Wednesday, June 17, 2009

We Have a Heading

"Your work is to discover your work, and then with all your heart, to give yourself to it." - Buddha

I'm a planner, plain and simple. I need a direction. A heading if you will. Without it, I am like a ship without sails nor anchor - adrift at sea going no where. I need that compass from Disney's Pirates of the Caribbean; the one that points to that which you want most.

If I've learned anything in this life it is that nobody should count on anyone else for assistance. That may sound jaded but hear me out. What I really mean is that each person must know what they are going after and then pursue it like a big cat on the African plain. When it comes to work most people are miserable at their job because it is not their passion. So I am combining mine, project management and fitness. I'm from a "pull yourself up from your own bootstraps" kind of family, so this move comes from the, "Get busy livin' or get busy dying" view of the world; a la Shawshank Redemption.

In a few days I will release a new website. The coaching business is somewhere I'm headed, ultimately, as a full time business/occupation. Being a coach for adult athletes is one thing that I've had some reasonable success with and something I really enjoy. Why not do it full time and work with a health club as well? That is what I am pursuing. My skill as a project and program manager is solid, so let's apply it to fitness and see what heights I can hit with the folks who entrust their fitness to me. You won't see this announcement on Xtri.com, Slowtwitch, or even Ironmanlive. I doubt most of the big coaching groups won't even notice. One day soon, I hope you will. You'll be at a race and see people racing under my program and with my jersey on. The one thing they may notice is my statement which I borrow from Lou Holtz, "Actually, all I ever wanted to be was the best in my field." That is pretty bold statement. There are a ton of great coaches out there. I'm not saying I want to be "the best", but I certainly want to be in the debate and team picture. I know that I prepare my athletes for the experience better than most coaches judging by what I hear from clients who have come from other coaches to me. This comes from my project management background as well as my SCUBA training. (Yes, really.)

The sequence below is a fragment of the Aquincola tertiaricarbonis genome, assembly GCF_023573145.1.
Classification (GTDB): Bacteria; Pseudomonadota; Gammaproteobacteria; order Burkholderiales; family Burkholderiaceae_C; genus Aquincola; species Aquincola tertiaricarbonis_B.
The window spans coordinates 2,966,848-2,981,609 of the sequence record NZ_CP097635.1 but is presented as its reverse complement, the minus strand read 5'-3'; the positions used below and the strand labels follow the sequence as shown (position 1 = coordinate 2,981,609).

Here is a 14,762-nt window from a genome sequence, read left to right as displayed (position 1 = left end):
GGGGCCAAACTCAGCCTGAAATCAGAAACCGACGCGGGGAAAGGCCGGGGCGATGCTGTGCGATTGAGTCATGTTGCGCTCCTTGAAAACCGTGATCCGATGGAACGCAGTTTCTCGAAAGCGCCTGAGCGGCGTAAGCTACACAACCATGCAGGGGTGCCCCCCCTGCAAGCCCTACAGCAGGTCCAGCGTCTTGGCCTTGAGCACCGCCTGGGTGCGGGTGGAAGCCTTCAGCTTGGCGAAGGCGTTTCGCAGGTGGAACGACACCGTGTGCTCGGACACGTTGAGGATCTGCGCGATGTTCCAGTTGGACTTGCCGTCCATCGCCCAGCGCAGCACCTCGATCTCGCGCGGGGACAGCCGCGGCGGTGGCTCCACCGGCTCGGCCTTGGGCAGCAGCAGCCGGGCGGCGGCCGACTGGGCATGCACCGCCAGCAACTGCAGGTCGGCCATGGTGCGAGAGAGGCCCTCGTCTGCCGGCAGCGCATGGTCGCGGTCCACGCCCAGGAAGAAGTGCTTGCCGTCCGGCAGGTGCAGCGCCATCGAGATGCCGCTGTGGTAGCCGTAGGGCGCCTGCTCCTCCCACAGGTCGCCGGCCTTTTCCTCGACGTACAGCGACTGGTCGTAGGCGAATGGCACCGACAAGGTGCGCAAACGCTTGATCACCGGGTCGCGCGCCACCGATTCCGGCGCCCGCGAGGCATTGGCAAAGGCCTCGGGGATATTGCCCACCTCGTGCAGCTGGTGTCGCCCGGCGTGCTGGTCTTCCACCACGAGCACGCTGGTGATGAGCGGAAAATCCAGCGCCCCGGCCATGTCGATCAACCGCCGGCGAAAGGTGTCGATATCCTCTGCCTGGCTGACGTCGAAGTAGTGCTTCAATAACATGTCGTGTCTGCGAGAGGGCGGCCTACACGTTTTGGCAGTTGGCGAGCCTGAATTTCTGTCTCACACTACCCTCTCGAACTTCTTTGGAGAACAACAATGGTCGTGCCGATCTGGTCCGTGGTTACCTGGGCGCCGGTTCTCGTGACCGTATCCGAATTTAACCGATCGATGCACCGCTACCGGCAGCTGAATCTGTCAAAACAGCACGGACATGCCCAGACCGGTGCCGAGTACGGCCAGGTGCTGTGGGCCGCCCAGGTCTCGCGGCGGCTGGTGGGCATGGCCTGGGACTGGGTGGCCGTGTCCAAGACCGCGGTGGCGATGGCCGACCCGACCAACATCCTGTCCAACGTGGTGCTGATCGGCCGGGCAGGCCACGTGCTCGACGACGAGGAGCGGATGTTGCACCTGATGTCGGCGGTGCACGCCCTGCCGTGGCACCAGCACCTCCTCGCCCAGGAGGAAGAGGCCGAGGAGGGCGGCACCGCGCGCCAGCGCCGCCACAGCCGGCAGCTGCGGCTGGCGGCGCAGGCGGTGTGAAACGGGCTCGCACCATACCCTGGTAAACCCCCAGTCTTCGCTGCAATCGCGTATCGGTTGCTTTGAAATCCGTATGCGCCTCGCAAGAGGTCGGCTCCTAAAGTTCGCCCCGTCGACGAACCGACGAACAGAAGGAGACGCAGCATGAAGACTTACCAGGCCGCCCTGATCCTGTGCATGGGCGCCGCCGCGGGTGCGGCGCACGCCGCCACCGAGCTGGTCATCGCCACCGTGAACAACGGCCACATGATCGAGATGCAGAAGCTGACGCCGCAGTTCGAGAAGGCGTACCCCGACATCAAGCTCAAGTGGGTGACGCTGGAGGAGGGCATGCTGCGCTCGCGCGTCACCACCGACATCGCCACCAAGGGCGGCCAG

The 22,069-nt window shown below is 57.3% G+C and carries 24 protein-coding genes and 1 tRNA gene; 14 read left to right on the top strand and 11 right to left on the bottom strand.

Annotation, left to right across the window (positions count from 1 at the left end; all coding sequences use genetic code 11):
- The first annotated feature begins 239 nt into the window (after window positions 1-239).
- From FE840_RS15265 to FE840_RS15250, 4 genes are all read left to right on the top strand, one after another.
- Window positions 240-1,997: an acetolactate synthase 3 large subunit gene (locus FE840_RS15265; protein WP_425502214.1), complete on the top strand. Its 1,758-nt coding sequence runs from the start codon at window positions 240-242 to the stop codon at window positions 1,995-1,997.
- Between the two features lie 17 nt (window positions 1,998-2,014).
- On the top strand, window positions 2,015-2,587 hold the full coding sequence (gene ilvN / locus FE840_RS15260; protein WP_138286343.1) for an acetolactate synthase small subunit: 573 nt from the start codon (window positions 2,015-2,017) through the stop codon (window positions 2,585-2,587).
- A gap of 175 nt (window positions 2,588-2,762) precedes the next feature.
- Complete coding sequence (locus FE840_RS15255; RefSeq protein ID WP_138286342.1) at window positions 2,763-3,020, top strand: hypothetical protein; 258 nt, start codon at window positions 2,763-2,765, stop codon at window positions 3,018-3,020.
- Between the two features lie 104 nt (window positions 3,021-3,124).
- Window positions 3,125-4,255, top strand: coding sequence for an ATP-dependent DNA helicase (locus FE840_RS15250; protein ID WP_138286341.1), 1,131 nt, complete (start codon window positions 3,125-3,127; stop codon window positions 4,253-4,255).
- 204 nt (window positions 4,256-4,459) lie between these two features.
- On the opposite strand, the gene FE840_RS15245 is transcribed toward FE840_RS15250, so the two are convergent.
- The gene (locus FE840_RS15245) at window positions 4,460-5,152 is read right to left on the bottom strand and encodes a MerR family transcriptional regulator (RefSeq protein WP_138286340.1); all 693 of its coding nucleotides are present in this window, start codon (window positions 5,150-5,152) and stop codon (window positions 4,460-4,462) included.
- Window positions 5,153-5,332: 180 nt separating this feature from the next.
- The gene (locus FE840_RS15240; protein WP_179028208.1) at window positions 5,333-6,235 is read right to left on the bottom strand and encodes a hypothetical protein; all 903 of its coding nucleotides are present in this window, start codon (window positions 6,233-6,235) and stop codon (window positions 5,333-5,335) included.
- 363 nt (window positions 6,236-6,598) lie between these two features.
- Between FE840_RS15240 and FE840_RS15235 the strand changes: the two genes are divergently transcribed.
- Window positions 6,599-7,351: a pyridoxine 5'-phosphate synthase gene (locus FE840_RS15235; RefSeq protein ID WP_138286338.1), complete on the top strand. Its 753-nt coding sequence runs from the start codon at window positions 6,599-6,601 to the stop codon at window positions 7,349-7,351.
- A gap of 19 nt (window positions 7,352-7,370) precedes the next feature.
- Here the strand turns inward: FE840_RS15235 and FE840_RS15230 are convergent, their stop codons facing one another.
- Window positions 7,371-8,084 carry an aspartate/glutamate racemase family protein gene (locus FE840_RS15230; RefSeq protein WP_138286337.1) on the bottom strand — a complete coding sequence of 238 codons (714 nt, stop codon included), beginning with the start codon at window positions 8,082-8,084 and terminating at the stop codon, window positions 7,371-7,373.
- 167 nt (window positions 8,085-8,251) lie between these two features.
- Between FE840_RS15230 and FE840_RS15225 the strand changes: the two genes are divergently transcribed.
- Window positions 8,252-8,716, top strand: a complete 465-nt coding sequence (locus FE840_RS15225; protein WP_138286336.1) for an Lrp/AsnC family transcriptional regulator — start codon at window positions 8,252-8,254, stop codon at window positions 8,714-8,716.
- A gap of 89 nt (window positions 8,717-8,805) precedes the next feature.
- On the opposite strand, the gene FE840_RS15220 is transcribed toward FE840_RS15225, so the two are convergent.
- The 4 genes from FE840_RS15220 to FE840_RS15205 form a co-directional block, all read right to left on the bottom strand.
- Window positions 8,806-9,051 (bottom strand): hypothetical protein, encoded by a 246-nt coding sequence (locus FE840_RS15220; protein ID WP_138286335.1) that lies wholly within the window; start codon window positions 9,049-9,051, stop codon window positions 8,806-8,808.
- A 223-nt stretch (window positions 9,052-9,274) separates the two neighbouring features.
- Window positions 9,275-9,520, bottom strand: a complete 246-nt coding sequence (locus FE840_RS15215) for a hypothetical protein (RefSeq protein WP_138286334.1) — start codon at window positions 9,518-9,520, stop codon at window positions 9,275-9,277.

In the meantime, I'll do some project management work in order to not lose our home. Ultimately, I'll be that full time coach. Who knows, if I continue to be unemployed, I may just be able to finish all of my certifications and just go straight into coaching. USAT is in July. USAC is going on now. ASCA is going on now.

Watch for my workout programs on Training Peaks.com.

I tell my athletes to "forget past times" and "predictors of performance" because they are now a different athlete once I take over their training. It is kind of the scientific method applied to training. "Had I known x, I would have done y." So when it comes to future races no one can predict to what heights you can soar, even you will not know until you spread your wings and try. The race day experience is a whole new world under "new management". A European philosopher once said, "Every time you step into a river, you step into a new river." Meaning you have more information, more feedback on the current, tempeture of the water, depth, the river bed material, animal life, etc.. Racing is a bit like that too. You may have been in that same "river" but each experience is a little different.

It's on.

2 comments:

  1. Hey bob, I have a question for you. I'm at the point where I'm thinking about getting a coach. There are so many out there. Do you think it's important that the person I choose be a top level triathlete? I guess what I mean is, should that person be 'walking the talk'?

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